Myth, Symbol, and Meaning in Mary Poppins

Myth, Symbol, and Meaning in Mary Poppins

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Description

The Mary Poppins that many people know of today--a stern, but sweet, loveable, and reassuring British nanny--is a far cry from the character created by Pamela Lyndon Travers in the 1930's. Instead, this is the Mary Poppins reinvented by Disney in the eponymous movie. This book sheds light on the original Mary Poppins, Myth, Symbol, and Meaning in Mary Poppins is the only full-length study that covers all the Mary Poppins books, exposing just how subversive the pre-Disney Mary Poppins character truly was. Drawing important parallels between the character and the life of her creator, who worked as a governess herself, Grilli reveals the ways in which Mary Poppins came to unsettle the rigid and rigorous rules of Victorian and Edwardian society that most governesses embodied, taught, and passed on to their charges.show more

Product details

  • 12-17
  • Paperback | 224 pages
  • 150 x 226 x 14mm | 240g
  • Taylor & Francis Ltd
  • ROUTLEDGE
  • London, United Kingdom
  • English
  • Reprint
  • black & white illustrations
  • 113885610X
  • 9781138856103

About Giorgia Grilli

Giorgia Grilli teaches children's literature at the University of Bologna. She has published four books on children's literature in Italian.show more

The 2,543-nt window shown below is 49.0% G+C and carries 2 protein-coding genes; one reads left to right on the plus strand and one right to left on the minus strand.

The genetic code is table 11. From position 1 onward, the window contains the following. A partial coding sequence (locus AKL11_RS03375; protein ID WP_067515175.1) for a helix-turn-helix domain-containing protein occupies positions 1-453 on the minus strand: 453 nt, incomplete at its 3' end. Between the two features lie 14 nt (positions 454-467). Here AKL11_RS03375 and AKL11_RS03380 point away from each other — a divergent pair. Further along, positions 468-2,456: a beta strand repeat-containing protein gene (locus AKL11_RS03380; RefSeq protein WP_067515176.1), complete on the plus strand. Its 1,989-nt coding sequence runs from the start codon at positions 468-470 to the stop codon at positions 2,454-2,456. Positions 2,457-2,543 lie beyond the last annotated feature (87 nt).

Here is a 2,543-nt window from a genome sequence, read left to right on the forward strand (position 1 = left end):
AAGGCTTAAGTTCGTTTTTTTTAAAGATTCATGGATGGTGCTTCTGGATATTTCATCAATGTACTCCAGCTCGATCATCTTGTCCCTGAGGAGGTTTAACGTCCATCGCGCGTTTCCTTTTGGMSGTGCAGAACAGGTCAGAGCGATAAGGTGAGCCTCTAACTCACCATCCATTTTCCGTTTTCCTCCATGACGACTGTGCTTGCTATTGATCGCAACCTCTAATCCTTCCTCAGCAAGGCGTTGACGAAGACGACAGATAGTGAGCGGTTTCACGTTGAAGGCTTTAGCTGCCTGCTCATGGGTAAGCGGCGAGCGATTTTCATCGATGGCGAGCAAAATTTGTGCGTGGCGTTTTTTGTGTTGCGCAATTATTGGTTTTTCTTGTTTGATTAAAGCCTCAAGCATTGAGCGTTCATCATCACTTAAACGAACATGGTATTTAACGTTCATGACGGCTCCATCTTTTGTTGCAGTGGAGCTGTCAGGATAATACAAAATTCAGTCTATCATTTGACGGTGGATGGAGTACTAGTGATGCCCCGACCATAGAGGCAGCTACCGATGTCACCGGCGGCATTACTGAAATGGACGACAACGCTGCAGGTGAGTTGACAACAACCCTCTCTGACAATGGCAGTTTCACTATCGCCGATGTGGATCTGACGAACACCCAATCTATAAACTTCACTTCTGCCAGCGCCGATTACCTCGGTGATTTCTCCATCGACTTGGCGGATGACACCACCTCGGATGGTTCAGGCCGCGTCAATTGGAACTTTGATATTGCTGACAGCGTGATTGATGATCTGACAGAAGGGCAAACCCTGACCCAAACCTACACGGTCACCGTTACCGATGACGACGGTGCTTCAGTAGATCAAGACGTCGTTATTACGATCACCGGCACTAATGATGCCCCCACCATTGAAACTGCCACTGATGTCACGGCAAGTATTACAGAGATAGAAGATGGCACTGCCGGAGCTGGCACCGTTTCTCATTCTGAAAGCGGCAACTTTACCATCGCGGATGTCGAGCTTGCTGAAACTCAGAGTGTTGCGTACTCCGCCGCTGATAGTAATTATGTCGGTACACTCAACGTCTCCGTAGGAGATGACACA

Table of contents

Foreword by Neil GaimanPreface 1. The Strangely Familiar Mary Poppins - The Mary Poppins Books - The Narrative Structure - Mary Poppins' Ambiguity - The Wonderful Real World 2. Pamela Lyndon Travers 3. Thematic Continuity of Mary Poppins - Liminal Figures and the Threshold - The Shaman - The Dandy - The Trickster - Dyonisus and the Bacchae - Liberated Bodies: The Dance - Italo Calvino and the Concept of Lightness - The Primitive Vision of the World: The Maternal Right - A Child-Like Vision of the World: The Pre-oedipal Phase - The Path of Desire - Mary Poppins and Husserl: Intentional Consciousness 4. The Governess at the Door - The Governess As Institution - The Advent of the Governess: a) The Law of Order (The Unspoiled Children) b) The Threat of Disorder (The Stolen Children) - The Governess and the Mother: Aspects of Victorian-Edwardian Sexuality - Manners - Teratology and the Governess - The Governess as Bulwark of Bourgeios Values - The Governess as Threshold Figure - Inevitable Contradictions - Fortunate Contradictions  EndnotesBibliographyIndexshow more

Rating details

6 ratings
3.83 out of 5 stars
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3 33% (2)
2 17% (1)
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